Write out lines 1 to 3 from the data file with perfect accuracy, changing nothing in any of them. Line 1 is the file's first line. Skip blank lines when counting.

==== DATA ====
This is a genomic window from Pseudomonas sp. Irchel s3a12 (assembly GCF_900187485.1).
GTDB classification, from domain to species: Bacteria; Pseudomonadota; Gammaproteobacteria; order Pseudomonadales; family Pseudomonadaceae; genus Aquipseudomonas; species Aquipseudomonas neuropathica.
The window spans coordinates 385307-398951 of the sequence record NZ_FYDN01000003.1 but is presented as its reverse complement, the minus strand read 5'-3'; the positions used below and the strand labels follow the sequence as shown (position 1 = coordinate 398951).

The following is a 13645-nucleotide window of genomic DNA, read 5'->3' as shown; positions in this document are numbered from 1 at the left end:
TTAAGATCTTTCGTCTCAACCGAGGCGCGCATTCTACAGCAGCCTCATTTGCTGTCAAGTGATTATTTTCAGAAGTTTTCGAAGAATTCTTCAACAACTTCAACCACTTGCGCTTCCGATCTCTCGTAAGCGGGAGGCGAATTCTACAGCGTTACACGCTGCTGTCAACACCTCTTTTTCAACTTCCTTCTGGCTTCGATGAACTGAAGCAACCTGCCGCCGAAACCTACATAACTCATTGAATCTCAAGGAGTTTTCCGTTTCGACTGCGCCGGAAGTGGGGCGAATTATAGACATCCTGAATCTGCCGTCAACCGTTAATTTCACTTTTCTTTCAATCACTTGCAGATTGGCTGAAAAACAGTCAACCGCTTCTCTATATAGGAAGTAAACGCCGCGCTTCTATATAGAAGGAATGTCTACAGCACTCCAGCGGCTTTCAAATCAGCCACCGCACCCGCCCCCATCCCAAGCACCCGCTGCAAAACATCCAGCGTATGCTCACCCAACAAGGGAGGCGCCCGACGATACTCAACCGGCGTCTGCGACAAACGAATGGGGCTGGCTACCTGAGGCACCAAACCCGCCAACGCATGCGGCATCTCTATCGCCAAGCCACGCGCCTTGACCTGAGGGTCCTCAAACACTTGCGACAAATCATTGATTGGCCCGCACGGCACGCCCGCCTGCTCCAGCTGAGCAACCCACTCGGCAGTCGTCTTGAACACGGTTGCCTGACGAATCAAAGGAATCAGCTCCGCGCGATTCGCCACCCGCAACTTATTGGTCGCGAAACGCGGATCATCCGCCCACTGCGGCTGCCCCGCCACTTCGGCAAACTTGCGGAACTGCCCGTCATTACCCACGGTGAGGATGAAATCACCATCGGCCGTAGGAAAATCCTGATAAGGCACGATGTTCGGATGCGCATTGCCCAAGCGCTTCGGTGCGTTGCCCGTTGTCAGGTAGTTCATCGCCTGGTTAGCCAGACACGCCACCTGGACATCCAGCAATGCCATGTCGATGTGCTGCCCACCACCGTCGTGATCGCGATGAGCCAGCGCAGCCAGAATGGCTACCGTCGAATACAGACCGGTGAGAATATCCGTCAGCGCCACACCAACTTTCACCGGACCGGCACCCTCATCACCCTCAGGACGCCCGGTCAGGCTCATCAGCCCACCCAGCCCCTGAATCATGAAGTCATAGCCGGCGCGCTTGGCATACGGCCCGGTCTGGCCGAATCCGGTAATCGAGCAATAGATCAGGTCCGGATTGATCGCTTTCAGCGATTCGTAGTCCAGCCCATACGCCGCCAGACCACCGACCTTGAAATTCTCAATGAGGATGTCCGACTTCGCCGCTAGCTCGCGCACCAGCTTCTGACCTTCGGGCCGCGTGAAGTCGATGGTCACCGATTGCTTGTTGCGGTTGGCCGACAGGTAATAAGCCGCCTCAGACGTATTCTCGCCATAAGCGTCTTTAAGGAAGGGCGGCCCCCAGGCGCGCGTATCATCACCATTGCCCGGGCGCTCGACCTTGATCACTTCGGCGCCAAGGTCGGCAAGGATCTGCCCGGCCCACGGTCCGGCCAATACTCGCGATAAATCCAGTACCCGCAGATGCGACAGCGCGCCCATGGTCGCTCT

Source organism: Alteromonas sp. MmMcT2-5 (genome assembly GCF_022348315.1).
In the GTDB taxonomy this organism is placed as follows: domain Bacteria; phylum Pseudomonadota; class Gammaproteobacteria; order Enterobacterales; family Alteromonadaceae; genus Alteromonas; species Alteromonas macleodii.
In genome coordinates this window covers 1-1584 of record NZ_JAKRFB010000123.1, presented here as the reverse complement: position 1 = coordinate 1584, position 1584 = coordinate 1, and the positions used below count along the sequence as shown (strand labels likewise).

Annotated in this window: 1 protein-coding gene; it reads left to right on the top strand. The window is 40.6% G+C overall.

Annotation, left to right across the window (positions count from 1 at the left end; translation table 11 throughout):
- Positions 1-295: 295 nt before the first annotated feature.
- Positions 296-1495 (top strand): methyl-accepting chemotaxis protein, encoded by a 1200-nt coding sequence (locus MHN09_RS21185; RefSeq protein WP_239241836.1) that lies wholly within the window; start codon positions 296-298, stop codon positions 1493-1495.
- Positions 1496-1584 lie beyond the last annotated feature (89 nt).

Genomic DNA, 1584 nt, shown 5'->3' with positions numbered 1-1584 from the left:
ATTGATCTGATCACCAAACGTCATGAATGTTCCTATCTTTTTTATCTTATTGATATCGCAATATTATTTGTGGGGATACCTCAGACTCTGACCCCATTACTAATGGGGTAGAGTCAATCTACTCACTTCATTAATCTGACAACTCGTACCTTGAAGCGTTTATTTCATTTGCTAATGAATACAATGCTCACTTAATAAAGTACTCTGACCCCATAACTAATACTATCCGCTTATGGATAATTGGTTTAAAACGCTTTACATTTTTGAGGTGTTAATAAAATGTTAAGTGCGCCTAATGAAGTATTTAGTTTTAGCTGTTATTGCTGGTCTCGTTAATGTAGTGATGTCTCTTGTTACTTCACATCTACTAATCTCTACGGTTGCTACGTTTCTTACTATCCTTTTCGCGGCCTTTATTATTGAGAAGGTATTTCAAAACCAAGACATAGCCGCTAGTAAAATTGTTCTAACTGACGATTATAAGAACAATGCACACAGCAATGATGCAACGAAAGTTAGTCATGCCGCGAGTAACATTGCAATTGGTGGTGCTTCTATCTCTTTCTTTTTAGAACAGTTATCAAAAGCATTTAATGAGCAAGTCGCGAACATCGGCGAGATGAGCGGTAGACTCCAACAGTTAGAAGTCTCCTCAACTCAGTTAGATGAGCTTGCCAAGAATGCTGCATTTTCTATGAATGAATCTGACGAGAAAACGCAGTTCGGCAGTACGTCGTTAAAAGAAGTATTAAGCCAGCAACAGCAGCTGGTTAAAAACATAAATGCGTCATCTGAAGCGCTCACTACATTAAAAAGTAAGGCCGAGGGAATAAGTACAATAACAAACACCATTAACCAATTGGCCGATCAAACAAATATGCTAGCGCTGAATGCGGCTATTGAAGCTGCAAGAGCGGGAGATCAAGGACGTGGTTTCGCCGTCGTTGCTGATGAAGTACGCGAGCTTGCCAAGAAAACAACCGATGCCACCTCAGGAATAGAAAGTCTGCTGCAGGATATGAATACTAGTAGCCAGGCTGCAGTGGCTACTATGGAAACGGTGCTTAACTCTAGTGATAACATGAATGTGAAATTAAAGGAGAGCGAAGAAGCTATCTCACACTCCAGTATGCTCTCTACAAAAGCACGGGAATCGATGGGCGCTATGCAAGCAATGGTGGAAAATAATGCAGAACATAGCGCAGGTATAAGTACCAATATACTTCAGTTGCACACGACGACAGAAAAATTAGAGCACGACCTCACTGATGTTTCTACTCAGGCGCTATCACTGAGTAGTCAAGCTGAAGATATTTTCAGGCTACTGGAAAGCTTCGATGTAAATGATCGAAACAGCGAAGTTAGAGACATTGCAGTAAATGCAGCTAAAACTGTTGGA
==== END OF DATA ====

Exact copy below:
This is a genomic window from Pseudomonas sp. Irchel s3a12 (assembly GCF_900187485.1).
GTDB classification, from domain to species: Bacteria; Pseudomonadota; Gammaproteobacteria; order Pseudomonadales; family Pseudomonadaceae; genus Aquipseudomonas; species Aquipseudomonas neuropathica.
The window spans coordinates 385307-398951 of the sequence record NZ_FYDN01000003.1 but is presented as its reverse complement, the minus strand read 5'-3'; the positions used below and the strand labels follow the sequence as shown (position 1 = coordinate 398951).